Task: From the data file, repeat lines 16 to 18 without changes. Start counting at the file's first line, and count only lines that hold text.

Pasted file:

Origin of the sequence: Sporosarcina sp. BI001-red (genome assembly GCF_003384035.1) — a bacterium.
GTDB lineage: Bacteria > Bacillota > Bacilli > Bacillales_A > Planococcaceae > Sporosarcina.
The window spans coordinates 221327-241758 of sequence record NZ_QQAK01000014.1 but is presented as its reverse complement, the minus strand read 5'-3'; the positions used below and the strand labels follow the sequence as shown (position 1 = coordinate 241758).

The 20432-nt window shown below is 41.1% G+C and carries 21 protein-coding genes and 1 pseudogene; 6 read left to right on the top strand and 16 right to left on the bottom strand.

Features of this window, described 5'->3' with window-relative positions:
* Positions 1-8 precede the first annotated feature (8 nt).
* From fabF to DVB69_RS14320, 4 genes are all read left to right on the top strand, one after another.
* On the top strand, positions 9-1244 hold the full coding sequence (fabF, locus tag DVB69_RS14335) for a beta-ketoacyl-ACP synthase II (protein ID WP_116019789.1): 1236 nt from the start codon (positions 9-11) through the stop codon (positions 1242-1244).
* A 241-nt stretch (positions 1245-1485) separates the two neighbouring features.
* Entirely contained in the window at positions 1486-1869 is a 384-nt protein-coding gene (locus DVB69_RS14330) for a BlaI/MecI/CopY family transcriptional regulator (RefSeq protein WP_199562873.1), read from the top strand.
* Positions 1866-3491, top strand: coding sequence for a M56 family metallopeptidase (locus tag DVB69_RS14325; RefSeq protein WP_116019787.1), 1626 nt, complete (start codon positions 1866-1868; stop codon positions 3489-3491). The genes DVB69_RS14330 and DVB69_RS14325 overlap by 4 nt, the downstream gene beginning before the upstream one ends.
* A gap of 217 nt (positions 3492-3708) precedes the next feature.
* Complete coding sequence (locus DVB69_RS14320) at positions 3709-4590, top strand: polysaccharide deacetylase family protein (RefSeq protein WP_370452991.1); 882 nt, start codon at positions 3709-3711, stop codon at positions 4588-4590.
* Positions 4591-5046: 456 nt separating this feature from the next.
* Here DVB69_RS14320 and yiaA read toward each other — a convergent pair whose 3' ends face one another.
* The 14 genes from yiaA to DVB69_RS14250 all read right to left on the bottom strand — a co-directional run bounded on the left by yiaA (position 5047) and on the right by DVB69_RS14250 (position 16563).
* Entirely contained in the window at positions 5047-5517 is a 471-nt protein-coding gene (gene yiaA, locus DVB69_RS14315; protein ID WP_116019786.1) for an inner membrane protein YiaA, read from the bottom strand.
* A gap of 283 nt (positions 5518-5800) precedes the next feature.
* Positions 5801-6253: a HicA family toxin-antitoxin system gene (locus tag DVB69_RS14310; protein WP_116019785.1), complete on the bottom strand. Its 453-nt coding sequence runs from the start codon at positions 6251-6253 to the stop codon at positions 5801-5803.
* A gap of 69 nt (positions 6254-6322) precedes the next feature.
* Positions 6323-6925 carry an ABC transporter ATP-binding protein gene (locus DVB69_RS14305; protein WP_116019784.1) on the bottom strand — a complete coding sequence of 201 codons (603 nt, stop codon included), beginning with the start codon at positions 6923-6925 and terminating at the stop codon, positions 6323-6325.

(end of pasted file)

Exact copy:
* The 14 genes from yiaA to DVB69_RS14250 all read right to left on the bottom strand — a co-directional run bounded on the left by yiaA (position 5047) and on the right by DVB69_RS14250 (position 16563).
* Entirely contained in the window at positions 5047-5517 is a 471-nt protein-coding gene (gene yiaA, locus DVB69_RS14315; protein ID WP_116019786.1) for an inner membrane protein YiaA, read from the bottom strand.
* A gap of 283 nt (positions 5518-5800) precedes the next feature.